Second Reading: Romans 9:1-5
Just Like Family
Do you feel distant from one of your relatives? Has there been a rift in your extended family? What happened?
1 With Christ, I tell you the truth and I don't lie. As I pray to the Holy Spirit, my conscience clearly tells me 2 that my heart is about to break. 3 I wish God would curse me and Christ would be far away from me so my people, my brothers, would believe. 4 They are the Israelites. God adopted them as his children and made them important. He gave them his Covenant, his Law, and his promises. They worship him the way he wants to be worshiped. 5 They have the patriarchs, Abraham, Isaac, and Jacob. And, the Messiah came from them. Praise God who rules over everything forever. Amen!
1 I tell the truth in CHRIST, I do not lie, as my conscience bears witness to me in the Holy Spirit, 2 that, for me, (there) is much grief and unceasing anguish in my heart. 3 For I wish a curse to be on me (that) I (was apart) from Christ for the sake of my brothers, my relatives according to the flesh, 4 who are Israelites, for whom (there is) the adoption (as sons), the glory, the covenants, the Law giving, the service (at the altar of the Temple), the promises (from God), 5 for whom (there is) the patriarchs and from whom (there is) Christ according to the flesh, God, the (One) being over all, blessed into ages of ages, Amen.
9:4-5 These verses list the advantages God's people had over the Gentiles. In order, they were: the choosing (adoption) and the glory of revelation at Mt. Sinai, the results of that encounter found in Scripture and in lifestyle (covenants with the patriarchs, the Law, service at worship), and God's promises to be fulfilled (the end times and the resurrection of the just). Just as God revealed himself to the patriarchs of his people, his people would produce the Messiah.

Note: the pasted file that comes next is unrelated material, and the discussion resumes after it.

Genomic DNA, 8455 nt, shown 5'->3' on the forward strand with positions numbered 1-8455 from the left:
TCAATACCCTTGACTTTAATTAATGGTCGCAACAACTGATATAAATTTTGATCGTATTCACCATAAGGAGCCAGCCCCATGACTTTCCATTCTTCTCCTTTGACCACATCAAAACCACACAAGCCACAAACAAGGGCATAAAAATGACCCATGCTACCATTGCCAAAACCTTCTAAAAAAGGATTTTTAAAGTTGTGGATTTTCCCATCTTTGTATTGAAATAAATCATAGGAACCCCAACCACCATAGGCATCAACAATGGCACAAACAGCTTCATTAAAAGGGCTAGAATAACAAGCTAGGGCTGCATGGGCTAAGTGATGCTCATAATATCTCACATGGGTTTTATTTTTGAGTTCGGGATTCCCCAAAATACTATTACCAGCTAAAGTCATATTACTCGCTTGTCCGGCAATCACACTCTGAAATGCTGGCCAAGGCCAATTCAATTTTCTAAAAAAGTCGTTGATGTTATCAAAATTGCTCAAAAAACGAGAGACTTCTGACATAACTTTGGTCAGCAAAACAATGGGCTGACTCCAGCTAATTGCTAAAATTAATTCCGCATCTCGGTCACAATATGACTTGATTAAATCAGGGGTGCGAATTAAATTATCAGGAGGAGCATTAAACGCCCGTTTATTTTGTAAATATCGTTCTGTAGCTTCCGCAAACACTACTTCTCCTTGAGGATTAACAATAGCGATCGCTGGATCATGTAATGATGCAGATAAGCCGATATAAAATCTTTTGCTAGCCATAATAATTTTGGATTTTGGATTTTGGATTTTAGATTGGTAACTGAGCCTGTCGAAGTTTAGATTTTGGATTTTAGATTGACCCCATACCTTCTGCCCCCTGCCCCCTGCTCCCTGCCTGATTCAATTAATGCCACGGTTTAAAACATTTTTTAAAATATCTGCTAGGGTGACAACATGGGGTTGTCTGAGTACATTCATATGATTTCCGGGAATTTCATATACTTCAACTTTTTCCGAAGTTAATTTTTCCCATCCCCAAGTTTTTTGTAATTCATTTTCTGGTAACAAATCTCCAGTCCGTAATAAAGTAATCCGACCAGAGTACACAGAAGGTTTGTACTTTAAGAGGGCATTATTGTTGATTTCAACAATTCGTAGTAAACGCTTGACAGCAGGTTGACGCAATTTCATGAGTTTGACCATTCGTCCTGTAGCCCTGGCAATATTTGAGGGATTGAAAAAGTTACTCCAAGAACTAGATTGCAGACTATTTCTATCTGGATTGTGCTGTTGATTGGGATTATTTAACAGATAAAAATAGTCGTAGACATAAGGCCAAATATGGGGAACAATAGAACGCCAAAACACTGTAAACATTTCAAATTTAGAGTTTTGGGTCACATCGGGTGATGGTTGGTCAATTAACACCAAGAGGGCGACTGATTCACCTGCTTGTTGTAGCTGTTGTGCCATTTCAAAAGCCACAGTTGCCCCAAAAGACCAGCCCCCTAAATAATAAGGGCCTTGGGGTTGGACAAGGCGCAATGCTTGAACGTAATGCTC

I come from a large family; my mother and my in-laws have great grandchildren. I have so many nieces and nephews that I lose count of the events in their immediate families and their worlds. Except for one brother-in-law and his family who live in Chicago, all my family lives in Southern California; so, I do try to keep up with family news.
I have five sisters and two brothers. At one time, we are all part of a family business. With that amount of closeness, it was inevitable that egos would clash. There have been rifts in the family that have healed over time. But I would not be truthful if I said the rifts have not left scars.
Paul must have felt the same way. At one time he hunted Christians in his zeal to protect his faith and what he felt was his birthright. After his conversion experience, he focused his zeal towards preaching and missionary work in service of the Messiah. Despite his efforts, he faced rejection; most of this Jewish audience turned away from him.
Paul felt deep pain over this rejection, not because he had a "thin skin," but because of his faith. He was an apostle. He believed his mission was an extension of Christ's mission. He held God called him to a life of toil and travel and rejection for the sake of the Gospel. In his heart, he would do anything to spread that Good News, even if that meant his separation from his Savior. Yet, the facts were different. His own people rejected his message, but the Gentiles accepted it joyfully.
As Paul outlined in 9:4-5, our Jewish brothers and sisters have the advantage of God's revelation, his Covenant and his Law. They are his children; they have his promises. In one sense, we Christians are tagalongs. We enjoy God's promises, we are God's children, because we believe in a Jewish Messiah. We are part of the Church because of God's activity through the Jews. They are our distant cousins in faith. As long as there is a rift in our relationship with God's first people, we are not complete.
St. John Paul II made the healing of that rift a top priority in his pontificate. As a Polish seminarian and priest who lived amidst the horror of Hitler's "Final Solution," the pope was painfully aware what anti-Semitism could produce. Until his death, he prayed, toiled, and yearned for closer ties with the Jewish community. He did much to heal the rift between Christianity and Judaism. But, more healing is needed.
We Christians should honor the great treasure Judaism still gives us. Like Paul, our hearts should be broken over the void that still separates us. Yes, there are scars from two thousand years of separation, but with time, mutual understanding, and respect, those scars can recede into the background. Just like family.
Take some time this week to pray for Jewish people. Present their need before God, just like you pray for your own family.